Ammianus, History 16.10.15-16


    78.3.

    All around the Forum of Trajan on the roof of the colonnades there are gilded statues of horses and military standards, and below them is written “From the sale of booty in war.” Favorinus, walking around in the courtyard of the forum while he was waiting for his friend (a consul hearing cases from the tribunal) asked about the precise meaning of this phrase.

    Gellius, Attic Nights 13.25.1-2


    78.4.

    Many nobles also died in this Germanic (or rather Marcomannic) war [c. AD 170], and Marcus Aurelius had statues of them placed in the Ulpian forum.

    Imperial Lives, Marcus Aurelius 22.7


    78.5.

    The emperor Alexander Severus relocated statues of famous men, gathered from numerous other places, in the Forum of Trajan.

    Imperial Lives, Alexander Severus 26.4


    78.6.

    Lest some reader think that I am relying too heavily on some Latin or Greek writer as my source here, there is in the Ulpian Library, in Case 6, an ivory book which contains this senatorial decree, to which the emperor Tacitus himself appended his signature in his own hand.

    Imperial Lives, Tacitus 8.1


    78.7.

    When I was looking for something else in the library of the Temple of Trajan, the edicts of old praetors fell into my hands by chance, and I took the opportunity to read and become familiar with them.

    Gellius, Attic Nights 11.17.1


    78.8.

    When the emperor Marcus Aurelius had exhausted the entire treasury while waging the war against the Marcomanni, he refused to consider raising funds through an extra tax upon the provincials, but held instead an auction of imperial valuables in the Forum of the deified Trajan. The sale, which included gold, crystal, and agate goblets, the vases of kings, his wife's silk robes embroidered with gold, and even numerous jewels that he had found stored away by Hadrian in a special box, lasted for two whole months and raised enough money to carry out the remainder of the war according to plan.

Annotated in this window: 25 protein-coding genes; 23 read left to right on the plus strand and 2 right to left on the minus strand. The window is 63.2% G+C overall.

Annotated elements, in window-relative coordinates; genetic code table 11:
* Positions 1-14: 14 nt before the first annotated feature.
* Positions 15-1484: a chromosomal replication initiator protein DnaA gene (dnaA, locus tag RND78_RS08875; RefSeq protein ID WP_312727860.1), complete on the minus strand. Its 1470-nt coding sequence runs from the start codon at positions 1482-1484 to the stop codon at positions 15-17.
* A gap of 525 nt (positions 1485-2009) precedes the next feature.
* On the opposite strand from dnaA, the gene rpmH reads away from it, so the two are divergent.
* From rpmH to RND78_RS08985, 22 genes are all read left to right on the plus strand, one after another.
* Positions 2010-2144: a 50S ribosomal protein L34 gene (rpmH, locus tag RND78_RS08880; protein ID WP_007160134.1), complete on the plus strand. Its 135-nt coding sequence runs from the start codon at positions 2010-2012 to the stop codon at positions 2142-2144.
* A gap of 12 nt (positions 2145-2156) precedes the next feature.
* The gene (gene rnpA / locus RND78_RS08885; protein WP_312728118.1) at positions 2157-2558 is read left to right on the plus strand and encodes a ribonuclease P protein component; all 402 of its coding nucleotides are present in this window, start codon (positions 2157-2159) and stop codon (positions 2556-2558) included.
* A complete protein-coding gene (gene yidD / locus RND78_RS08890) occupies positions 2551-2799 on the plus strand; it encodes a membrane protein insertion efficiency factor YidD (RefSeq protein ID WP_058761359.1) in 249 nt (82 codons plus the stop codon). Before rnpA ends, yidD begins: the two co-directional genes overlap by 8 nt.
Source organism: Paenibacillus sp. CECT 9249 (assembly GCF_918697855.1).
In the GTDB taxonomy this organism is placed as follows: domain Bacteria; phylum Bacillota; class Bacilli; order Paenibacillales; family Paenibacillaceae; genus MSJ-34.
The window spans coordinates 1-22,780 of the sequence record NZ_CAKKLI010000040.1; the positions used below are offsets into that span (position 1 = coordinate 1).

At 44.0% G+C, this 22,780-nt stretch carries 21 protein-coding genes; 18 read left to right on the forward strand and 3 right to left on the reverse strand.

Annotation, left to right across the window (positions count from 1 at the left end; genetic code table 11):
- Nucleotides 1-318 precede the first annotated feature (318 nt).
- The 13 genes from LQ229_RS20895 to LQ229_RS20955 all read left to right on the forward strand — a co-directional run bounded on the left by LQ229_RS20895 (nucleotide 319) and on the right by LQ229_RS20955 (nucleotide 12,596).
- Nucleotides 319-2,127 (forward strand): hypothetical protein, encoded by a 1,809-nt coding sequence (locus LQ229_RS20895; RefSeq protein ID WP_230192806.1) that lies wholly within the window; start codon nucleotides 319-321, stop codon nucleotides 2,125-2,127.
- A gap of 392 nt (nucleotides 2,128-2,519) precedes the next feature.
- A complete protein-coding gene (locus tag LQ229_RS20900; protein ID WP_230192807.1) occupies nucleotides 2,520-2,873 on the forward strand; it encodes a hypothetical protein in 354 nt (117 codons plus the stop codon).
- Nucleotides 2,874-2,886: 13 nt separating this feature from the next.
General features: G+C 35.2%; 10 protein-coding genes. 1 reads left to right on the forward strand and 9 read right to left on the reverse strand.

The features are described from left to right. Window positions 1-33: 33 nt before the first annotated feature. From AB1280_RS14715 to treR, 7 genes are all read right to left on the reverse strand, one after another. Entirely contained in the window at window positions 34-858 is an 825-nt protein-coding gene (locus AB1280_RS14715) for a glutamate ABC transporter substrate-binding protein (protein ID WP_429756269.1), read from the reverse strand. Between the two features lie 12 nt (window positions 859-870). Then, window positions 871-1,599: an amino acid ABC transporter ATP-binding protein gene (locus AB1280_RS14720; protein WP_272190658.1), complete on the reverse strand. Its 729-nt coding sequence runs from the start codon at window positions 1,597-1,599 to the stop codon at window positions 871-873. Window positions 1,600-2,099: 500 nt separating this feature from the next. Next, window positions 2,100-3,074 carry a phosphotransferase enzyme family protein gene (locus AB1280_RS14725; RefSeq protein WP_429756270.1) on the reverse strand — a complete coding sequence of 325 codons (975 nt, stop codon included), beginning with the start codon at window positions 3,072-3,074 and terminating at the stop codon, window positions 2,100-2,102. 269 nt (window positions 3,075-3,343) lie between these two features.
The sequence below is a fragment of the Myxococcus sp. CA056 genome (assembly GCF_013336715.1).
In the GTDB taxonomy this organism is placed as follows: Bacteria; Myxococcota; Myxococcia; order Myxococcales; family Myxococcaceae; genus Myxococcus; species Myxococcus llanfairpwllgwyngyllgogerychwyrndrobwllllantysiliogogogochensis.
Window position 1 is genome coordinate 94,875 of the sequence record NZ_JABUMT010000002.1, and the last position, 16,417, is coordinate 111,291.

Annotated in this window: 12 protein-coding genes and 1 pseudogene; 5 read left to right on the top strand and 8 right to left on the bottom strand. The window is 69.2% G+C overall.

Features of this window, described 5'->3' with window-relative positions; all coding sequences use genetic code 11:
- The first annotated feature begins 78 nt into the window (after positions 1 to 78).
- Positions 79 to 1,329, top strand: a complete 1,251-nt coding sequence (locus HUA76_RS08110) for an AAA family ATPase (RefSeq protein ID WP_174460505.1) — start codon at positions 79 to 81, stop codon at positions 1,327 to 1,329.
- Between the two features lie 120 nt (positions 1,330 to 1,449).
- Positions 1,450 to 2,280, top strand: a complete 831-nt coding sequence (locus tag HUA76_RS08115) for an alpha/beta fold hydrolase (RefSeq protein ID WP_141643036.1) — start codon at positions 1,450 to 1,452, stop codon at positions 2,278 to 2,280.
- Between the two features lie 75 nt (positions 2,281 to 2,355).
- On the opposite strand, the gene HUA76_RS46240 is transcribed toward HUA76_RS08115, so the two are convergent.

Imperial Lives, Marcus Aurelius 17.4-5


    78.9.

    [Statue inscription:] In honor of Claudius Claudianus…, tribune and notary, practitioner of various polite arts but with unmatched glory in the art of poets. His poems alone would bring him immortal fame, but to acknowledge the esteem they have for him, Arcadius and Honorius, our most fortunate and learned Emperors, ordered with the Senate's encouragement that his statue should be set up in the Forum of Trajan [c. AD 395].

    ILS 2949 = CIL 6.1710


    78.10.

    [Statue inscription:] The invincible Emperors Honorius Theodosius and Constantius, judges and rewarders of virtue, ordered at the bidding of the full Senate and the people of Rome that a statue be set up in the Ulpian forum to Petronius Maximus, city prefect, as a lasting memorial of his merits.

    ILS 809 = CIL 6.1749